By Dina Mehmedbegovic-Smith
‘I speak Yoruba at home, but until recently I thought that ‘bilingual’ applies only to those who speak two European languages.’
(A London teacher of Nigerian origin)
I recently did a lecture for a new MA programme focusing on development of pluriliteracies, with the lovely students in this photo. At the beginning of the lecture I asked each student to share with the group if they considered themselves bilingual and what bilingualism meant to them. One of these students said that she spoke Yoruba at home, but until recently she thought that bilingual applied only to those who used two European languages! This is a student who lives in London and works in education – one of the lead multilingual global cities, according to Global City Index. What she shared with us shows the power of language hierarchies and processes of misrecognition leading to symbolic violence (after Bourdieu) – happening in our schools to children and adults.
On Monday, 21st February we mark the UN International Mother Tongue. Although the efforts of educators to make mother tongues of all children an integral part of their schooling, should not be limited to this date only – it is an excellent annual reminder to review our policy and practice, to reflect on the curriculum, linguistic landscapes of our classrooms and identities of our learners being shaped by them. Do we have learners in our communities who also perceive that bilingualism is recognised only when you speak high-status languages? Do we have learners who claim they only speak English, even though we hear them using a different language in the playground? Do we know of parents who practice English only policy at home, even though they are proficient users of other languages?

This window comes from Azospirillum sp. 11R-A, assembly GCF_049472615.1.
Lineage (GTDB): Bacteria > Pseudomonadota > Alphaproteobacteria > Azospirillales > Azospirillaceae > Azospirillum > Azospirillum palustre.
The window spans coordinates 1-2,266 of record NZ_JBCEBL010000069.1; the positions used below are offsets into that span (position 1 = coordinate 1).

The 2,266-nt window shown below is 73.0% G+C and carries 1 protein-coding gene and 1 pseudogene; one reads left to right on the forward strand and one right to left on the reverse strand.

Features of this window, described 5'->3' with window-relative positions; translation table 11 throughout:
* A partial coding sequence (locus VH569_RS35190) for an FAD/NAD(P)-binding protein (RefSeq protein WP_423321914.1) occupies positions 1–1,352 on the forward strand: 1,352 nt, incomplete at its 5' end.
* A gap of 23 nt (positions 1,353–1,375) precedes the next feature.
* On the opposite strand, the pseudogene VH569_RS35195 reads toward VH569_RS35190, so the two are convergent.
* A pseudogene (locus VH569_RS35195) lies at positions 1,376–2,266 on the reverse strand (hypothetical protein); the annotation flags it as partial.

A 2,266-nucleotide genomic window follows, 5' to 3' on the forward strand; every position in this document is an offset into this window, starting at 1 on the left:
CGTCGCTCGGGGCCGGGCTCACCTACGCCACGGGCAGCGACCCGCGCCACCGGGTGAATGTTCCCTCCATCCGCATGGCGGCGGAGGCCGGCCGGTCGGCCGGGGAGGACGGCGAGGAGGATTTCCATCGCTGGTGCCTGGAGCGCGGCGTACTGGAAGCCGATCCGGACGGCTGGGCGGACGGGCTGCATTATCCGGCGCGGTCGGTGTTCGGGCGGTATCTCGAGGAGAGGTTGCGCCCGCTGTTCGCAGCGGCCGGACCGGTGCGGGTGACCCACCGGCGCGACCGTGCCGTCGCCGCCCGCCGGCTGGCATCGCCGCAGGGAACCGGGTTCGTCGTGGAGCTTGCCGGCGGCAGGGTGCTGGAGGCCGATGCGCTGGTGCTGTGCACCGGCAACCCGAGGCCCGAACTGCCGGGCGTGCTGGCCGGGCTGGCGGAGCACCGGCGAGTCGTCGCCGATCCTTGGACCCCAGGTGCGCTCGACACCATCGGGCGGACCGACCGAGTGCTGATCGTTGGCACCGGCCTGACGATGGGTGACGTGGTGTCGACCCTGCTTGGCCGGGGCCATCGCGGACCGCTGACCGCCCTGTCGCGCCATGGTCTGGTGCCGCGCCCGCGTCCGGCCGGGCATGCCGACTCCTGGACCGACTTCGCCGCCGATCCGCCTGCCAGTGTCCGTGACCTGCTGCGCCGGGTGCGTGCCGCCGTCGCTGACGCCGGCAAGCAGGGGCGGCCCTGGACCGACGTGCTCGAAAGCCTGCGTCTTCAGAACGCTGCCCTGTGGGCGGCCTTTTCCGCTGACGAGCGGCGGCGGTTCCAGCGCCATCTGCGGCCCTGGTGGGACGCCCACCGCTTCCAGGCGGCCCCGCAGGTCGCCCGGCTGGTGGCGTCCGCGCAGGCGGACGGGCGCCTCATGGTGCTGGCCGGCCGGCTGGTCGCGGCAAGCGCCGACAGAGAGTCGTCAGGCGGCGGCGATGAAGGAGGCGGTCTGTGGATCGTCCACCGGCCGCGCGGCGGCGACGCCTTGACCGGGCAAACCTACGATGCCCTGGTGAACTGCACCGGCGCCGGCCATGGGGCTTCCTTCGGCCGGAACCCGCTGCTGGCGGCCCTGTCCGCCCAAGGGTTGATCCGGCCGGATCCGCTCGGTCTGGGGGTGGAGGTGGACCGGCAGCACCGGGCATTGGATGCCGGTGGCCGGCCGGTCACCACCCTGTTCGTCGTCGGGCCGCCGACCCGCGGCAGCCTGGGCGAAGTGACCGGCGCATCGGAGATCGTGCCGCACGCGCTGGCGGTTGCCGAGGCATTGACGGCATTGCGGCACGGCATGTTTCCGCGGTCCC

I addressed all these issues in my lecture with these students. As we dug deeper, I provided them with insights into how language hierarchies are shaped and what they as educators can do to overcome those. At some point in my lecture the Nigerian student said : ‘These are such important issues we are discovering with you – you are like David Attenborough for endangered languages.’
This was very rewarding to hear, of course, but it was another reminder, how little there is in the public domain about language loss and language death. It is therefore an imperative that all educators, researchers and academics in our field mark the UN Mother Tongue Day and invest continuous efforts into raising awareness on the key role mother tongue plays in the cognitive and emotional development of every child.
I conclude this post by paying respects to the group of young students who gave their lives in front of their university on 21.2.1952. in Bangladesh for what is now a recognised universal right to one’s language, UNESCO Children’s Rights, Article 30.
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